Now that King County drivers have decided bus service isn’t something they need to help pay for, a problem remains: Who will pay for it?
If cuts to bus service go into effect, the economic consequences will hurt everyone because the loss of transportation will cost us a large part of a work force, which will undermine the ability of businesses to function and compete in the region. The end result will cost jobs and depress earnings.
Somebody always pays. They either pay in money or they pay in pain.
The whole reason we have had a subsidized transportation system in the first place is the same reason we have Medicare and subsidized housing and all those other signs of impending socialism: Companies don’t want to pay high enough wages and salaries so that workers can afford those things out of their pay.
Legislatures say, “OK, we get it. You want to do capitalism robber-baron style, like they did in the old movies.”
But there’s still a price to be paid. When we take the socialism away, the businesses paradoxically do worse, because the workers dry up. And that hurts everyone, but most especially the middle class, because they’re the ones with the most to lose.
Us poor folks, as I’ve been telling you since the last millennium, can go back to walking. We’re used to it. The rich CEOs who wouldn’t pay well enough to avert the need for subsidies will lose more in absolute wealth, but they’re well-cushioned, and they’ll do fine. It’s the middle class that will feel the jolt. And by middle class I include the marginally middle class who can barely afford cars. They, especially, will miss their jobs, when it no longer becomes possible to get business done in the next newest Detroit.
Or, we could raise the minimum wage an extra $2, beyond $15 to $17 per hour, and do away with bus subsidies altogether, because riders themselves could then pay for buses out of their earnings. Sure, that could happen.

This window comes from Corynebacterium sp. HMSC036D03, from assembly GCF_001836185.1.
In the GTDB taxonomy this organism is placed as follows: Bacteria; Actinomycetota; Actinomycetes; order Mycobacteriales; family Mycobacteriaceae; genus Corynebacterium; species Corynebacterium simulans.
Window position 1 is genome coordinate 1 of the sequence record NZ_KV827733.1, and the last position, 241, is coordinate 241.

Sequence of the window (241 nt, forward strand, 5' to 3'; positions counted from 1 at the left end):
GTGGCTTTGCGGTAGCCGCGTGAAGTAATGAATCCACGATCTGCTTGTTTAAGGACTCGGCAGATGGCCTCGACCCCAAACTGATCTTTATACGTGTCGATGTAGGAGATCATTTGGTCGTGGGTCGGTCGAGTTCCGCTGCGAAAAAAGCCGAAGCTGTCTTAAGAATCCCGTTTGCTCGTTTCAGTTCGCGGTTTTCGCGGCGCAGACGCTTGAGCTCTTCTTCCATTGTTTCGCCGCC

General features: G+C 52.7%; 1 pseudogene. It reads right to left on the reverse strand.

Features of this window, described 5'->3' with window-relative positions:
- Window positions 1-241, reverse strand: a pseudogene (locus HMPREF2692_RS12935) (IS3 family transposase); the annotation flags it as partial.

Speaking of somebody always having to pay, how about that Bertha?
The folks at Seattle Tunnel Partners have been going around telling us that the repairs to the tunnel borer that are needed, which will take almost a year to achieve, will cost at least $190 million. They want WSDOT, the Washington State Department of Transportation, to pay that because Bertha ran into WSDOT’s steel pipe. WSDOT has been replying, “No way. We told you about that pipe; see, it’s this squiggle at the bottom of page 375 of this planning document we gave you, with the caption ‘look out, steel pipe’ clearly written in invisible ink under it,” or words to that effect.
Trouble is, if WSDOT doesn’t pay it, and the project continues, somebody still has to pay for the repairs. The repairs aren’t going to pay for themselves. There are no elves that repair tunnel boring machines.
There’s only one solution that I can see.
Seattle Tunnel Partners has to take up a life of crime. They have to build a meth lab. There’s no other way they can raise that kind of cash when all they’ve got to peddle is a giant metal dirt grinder no one wants buried 60 feet under Chief Seattle’s Little Crossing Over Place.
Last time I checked I didn’t have $190 million in my pockets. I’m pretty sure I don’t have $190 million in a bank account somewhere that I forgot I had. So they aren’t getting it out of me.
If they had something to sell that I wanted, like a tunnel to Disneyland, I’d see chipping in a dime or two, and maybe if enough of us helped out, they’d have what they needed.
But, you know, it’s like that whole car-tab-for-someone-else’s-bus-service thing. I don’t happen to want a tunnel from here to Aurora Avenue. Let the folks who want it pay for it.
What? They can’t? Gee, times are tough.